ECA Press Release No. 61/2011
Addis Ababa, 04 May 2011 (ECA) - Experts attending a session on new ICT trends in relation to fostering industrialization and socio-economic development expressed optimism on the benefits that African can derive from using ICT-enabled services, such as open data access, social media, FOSS applications, and mobile computing.
“Although Africa is not up to speed when it comes to Internet connectivity, continent has 110 million users,” said Dr Tarek Cheniti of the Said Business School. “Africans are responsive to technology and we have to build on that.”
The session, held during the May 2-5 Second Session of the Committee on Development Information, Science and Technology – CODIST II. According to the Information and Communication Service of the Economic Commission for Africa – ECA, participants focused on the uptake of ICTs in Africa and emphasized that the continent has led the global shift as one of the fastest to turn from fixed to mobile telephony.
Participants were awash with examples of initiatives impacting on society –the village phone operators in Uganda; the optimal grain market information via SMS initiative in Niger; and the e-Care initiative in Ghana.
An alternative to the social networking tool, facebook has emerged: Asanja, boasts a quarter of a million subscribers. In addition, various imitations of youtube and increased use of professional networks, such as linkedafrica.com are thriving.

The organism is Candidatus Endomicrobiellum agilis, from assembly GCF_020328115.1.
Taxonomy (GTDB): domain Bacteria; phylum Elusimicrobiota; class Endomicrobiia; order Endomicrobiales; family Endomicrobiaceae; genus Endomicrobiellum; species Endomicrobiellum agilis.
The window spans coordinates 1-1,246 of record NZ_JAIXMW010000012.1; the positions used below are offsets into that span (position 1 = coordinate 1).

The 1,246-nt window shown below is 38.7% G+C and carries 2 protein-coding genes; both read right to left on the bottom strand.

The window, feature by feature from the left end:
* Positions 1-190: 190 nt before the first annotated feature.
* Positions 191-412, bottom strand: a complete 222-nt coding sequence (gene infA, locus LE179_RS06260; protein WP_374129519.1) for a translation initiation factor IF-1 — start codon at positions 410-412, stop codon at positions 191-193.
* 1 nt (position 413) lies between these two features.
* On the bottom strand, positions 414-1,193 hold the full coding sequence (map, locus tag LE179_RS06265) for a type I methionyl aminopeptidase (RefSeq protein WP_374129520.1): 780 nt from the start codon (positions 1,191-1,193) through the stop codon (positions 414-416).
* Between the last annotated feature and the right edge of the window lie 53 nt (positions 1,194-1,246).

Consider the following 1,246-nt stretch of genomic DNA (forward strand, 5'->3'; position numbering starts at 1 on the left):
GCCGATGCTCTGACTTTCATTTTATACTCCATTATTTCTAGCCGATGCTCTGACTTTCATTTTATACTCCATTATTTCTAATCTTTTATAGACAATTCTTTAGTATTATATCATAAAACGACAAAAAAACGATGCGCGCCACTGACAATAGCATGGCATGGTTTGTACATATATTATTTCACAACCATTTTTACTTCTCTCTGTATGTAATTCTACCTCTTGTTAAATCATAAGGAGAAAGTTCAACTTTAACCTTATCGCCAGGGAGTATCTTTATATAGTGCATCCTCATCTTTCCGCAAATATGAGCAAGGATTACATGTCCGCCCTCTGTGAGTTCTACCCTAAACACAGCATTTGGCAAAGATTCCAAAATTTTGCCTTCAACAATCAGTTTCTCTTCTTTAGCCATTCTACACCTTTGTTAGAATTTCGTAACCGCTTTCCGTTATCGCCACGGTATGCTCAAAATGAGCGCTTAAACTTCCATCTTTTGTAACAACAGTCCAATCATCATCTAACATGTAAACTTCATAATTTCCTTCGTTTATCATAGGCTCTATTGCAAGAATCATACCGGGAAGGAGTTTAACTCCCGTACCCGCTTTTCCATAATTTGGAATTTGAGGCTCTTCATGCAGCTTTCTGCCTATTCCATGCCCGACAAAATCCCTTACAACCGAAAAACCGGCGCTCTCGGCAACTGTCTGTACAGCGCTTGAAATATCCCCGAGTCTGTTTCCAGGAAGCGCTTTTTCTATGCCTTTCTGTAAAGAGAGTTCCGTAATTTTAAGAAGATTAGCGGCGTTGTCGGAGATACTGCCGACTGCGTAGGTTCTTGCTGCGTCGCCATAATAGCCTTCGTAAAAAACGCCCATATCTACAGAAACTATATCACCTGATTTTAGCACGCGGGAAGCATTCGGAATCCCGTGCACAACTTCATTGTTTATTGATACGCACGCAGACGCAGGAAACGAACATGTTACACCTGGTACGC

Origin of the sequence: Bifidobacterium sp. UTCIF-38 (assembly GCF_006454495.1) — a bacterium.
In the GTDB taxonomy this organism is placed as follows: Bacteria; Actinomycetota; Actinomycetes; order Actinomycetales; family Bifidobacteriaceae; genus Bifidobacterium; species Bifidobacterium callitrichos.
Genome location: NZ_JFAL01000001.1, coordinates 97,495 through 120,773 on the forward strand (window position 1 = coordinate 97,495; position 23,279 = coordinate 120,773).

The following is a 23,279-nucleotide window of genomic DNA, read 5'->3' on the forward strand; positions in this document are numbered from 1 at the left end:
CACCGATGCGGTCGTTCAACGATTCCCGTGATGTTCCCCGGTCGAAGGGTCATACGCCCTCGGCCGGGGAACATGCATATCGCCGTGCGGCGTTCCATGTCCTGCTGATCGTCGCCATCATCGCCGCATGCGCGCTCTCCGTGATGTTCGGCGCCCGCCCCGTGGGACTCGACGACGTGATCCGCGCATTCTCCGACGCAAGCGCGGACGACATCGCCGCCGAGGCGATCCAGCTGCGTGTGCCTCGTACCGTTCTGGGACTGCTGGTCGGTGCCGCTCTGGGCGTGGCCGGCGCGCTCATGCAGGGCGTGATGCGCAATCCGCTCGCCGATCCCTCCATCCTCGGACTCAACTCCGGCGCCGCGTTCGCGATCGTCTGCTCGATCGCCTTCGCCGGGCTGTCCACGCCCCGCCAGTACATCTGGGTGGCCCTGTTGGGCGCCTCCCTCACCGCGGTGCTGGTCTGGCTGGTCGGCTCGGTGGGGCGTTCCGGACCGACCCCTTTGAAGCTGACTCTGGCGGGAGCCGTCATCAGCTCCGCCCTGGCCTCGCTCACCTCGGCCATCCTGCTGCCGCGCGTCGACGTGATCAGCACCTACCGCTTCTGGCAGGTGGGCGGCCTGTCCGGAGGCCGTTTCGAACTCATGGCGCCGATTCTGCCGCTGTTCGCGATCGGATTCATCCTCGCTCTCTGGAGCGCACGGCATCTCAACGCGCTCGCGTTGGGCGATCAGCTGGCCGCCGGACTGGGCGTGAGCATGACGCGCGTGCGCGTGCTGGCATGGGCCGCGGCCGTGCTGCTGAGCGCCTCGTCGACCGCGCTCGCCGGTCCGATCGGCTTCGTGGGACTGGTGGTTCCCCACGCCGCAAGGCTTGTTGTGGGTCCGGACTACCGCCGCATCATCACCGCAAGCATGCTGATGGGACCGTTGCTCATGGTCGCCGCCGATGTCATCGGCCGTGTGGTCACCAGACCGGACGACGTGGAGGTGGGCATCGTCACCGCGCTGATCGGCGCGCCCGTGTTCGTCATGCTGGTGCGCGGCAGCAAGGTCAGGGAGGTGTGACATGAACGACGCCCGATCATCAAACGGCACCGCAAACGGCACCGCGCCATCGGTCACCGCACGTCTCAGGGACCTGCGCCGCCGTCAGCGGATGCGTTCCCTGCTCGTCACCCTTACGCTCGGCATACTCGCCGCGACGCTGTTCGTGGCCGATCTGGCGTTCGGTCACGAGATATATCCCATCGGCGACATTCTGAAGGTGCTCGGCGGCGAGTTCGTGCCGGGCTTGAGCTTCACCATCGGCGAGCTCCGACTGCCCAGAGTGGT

Mobile applications, such as Mpesa, the famous Kenyan mobile money transfer service launched by Safaricom are changing the way ordinary Kenyans conduct business. In Ethiopia the ECA is supporting researchers in Addis Ababa University to develop a health communication systems and an Ethiopian (script) keyboard for smart phones.
On the education front, the one laptop per child project has placed 100,000 laptops in as many children in Rwanda, according to the participants, that number could double by the end of 2011. These laptops are not only networked and linked to the Internet, they carry 100 books. The country aims to see all its children equipped with one laptop each by 2015.
It was indicated that tablets with the capacity to carry 1000 books are now under production for distribution to children. Participants stressed, however, that although the laptops are very helpful for advancing children’s education, they should be manufactured in Africa.
On other discussions, the session learnt that African governments are yet to venture into open (government) data systems, which give free access to data sets or information sets produced or commissioned by government or government controlled entities.
José M. Alonso, from CTIC (Spain) said, moving to open data systems, “generates economic return on investments via the creation of innovative products and services by third parties. It also increases transparency, accountability and democratization of public data, and increases government efficiency and effectiveness.”
In order to reap all the benefits of innovations in science and technology, though, African countries have been urged to first have sound policies for agriculture, education and all other sectors, which could then be complemented by Science and Technology Policies.
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